ATU289 – Amazon Echo — Alexa in real life


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——-transcript follows ——

ALEXA: My name is Alexa.

NELLY: I’m Nelly.

JAKE: I’m Jake.

JENNY: Hi, I’m Jenny.

WADE WINGLER:  And I’m Wade, and this is your Assistive Technology Update.

WADE WINGLER:  Hi, this is Wade Wingler with the INDATA Project at Easter Seals crossroads in Indiana with your Assistive Technology Update, a weekly dose of information that keeps you up-to-date on the latest developments in the field of technology designed to assist people with disabilities and special needs.

Welcome to episode number 289 of assistive technology update. It’s scheduled to be released on December 9 of 2016.

Today we are going to do something special:  we have a new Amazon echo and an Amazon dot in our house, the Wingler household, and I’m going to spend some time talking with my wife, my kids – my five-year-old and four-year-old – about how it’s really impacted our life in the real world. We are taking a step back from our regular format today to cover this special content, and then the next three weeks throughout the end of the calendar year we are going to feature a replay of a special we did a few years ago called iPad high. It’s a three-part show where we highlighted a school in Danville, Indiana, that converted from textbooks to iPads and what the process was like, how it was implemented, what the pros were, what the cards were cut and what looked like a year after that. Back in January after the new year in 2017 we will be back with our regular format and hope to see you all then.

In the meantime, Merry Christmas, Happy Holidays, Happy New Year, and we will see you in 2017. Enjoy this special content.


WADE WINGLER:  Thanks for listening. Did you also know you can listen to the show on iTunes, the podcast app on iOS, android Google Play Store, TuneIn radio, or Stitcher radio?  In fact just about anywhere you can get a podcast. If you have a minute, leave a review or click stars. It helps people find our show and we truly appreciate it.


WADE WINGLER:  This is an unusual setting. I am not in my studio. I am sitting in my kitchen with my beautiful wife. Hey, baby doll.


WADE WINGLER:  This is my wife Jenny, and we are going to talk today about the new person in our home, the new lady in our life, Amazon Alexa, or Amazon echo and Alexa. This is something we’ve had in our house for a couple of weeks now, and we are going to talk a little bit about what it has done and how we’ve responded to it. Amazon echo is not necessarily an assistive technology product, but it’s showing up in lots of assistive technology conversation because of the things that it does.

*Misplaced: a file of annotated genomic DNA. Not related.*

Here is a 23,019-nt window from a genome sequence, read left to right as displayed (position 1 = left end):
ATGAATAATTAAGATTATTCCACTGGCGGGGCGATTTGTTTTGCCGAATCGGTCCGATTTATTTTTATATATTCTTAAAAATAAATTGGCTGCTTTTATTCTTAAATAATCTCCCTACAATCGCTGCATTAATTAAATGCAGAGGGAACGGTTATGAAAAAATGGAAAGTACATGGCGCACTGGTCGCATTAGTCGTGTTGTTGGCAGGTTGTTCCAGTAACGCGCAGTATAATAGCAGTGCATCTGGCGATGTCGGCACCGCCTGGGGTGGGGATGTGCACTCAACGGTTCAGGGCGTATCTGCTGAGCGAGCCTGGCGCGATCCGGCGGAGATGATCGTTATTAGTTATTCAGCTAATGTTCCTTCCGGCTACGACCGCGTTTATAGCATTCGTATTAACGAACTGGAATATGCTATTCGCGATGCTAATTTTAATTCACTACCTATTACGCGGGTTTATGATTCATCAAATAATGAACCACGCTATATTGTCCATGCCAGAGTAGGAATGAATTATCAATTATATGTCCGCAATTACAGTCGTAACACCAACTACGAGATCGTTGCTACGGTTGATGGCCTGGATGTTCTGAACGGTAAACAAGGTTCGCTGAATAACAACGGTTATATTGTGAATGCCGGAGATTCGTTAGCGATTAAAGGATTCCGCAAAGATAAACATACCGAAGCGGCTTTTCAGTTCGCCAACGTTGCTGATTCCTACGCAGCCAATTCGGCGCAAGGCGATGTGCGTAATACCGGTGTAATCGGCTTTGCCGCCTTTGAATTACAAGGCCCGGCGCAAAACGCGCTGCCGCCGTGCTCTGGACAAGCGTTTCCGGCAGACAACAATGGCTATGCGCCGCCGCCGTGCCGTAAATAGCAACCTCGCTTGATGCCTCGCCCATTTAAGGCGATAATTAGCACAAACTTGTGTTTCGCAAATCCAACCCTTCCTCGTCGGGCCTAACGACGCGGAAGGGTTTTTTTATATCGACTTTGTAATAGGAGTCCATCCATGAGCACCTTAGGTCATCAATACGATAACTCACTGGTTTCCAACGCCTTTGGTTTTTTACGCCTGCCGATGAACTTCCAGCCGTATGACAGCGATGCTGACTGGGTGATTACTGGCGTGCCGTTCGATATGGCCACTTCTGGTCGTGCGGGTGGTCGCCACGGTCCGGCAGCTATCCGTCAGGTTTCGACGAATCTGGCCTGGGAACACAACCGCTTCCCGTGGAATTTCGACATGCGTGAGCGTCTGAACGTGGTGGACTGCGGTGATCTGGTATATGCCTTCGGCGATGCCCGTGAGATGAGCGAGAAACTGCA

If you’re not aware, Amazon echo is a product that you can buy for about $180. You get it from Amazon or a lot of big box retailers like Best Buy and Home Depot. You can get it about anywhere that does electronics, online, and Amazon is a great way to do that. I don’t know it’s everywhere to call it. It’s kind of a personal assistant, media Center. It does all kinds of things. It’s a tube, looks like a big lack can of Pringles –

JENNY WINGLER:  A cylinder.

WADE WINGLER:  Yeah, like a can of Pringles. It has some holes around the bottom. It’s a speaker. On the top it has a colored ring that at the moment is red because I’ve got it muted. I don’t want it responding when I talk to it. It gives you different colors and has a button on the top to activate. It’s got a knob on the top four volume. It does all kinds of interesting things. It is really become a toy but a functional tool in our home. What else would you say to describe the Amazon echo?

JENNY WINGLER:  When you first brought it home, I thought it was just a Bluetooth speaker. Little did I know. It’s a Bluetooth speaker also. You can pair it with spotify and other things. That was my thought, great car we can have – you had gotten yourself a Bluetooth speaker and we can carry it around to different rooms and stuff. I thought this was just a permanent thing. It’s much more than that.

WADE WINGLER:  Much more. When you have an Amazon echo, there are some things – you get an app that comes on your phone, it works on your android or iPhone. It has some different things in it. There are smart home features that we will talk about that allows you to control thermostats and lights and power outlets and things like that. There is a shopping and to do list function that allows you to add things to your shopping list or to do list. Very easy for setting timers and alarms and doing math and conversions four teaspoons two cups and ounces and things like that. There is a music and books section that allows you to play your streaming music. And there is an app on your phone you used to configure it when you’re not voice controlling the Amazon echo.

Before we jump into the functionality, what we have in our house is a set up where we have an Amazon echo, the full version downstairs, and it sits on the half wall between our kitchen and living room which means most of the downstairs is accessible to it so you can be pretty well anywhere downstairs and talk to it and it will hear you. You got it connected to our Wi-Fi. We also have a spotify premium account set up so that we can play our music on it. It’s a shared family spotify premium account so we have different profiles that we can all have access to. We also have a couple of TP bulbs and TP outlets – that’s the brand name – set up in our house so that we can use Amazon echo with a fan and some lights and things like that. We have pretty good Wi-Fi throughout our house. That’s the configuration. We also have a second unit, a dot, upstairs in our bedroom that we use for playing music and controlling some things up there. We will talk about it a little bit. I wanted you to have the technical specifications so that you can know how our setup works with Amazon echo.

What does it do?  What do we use the thing for?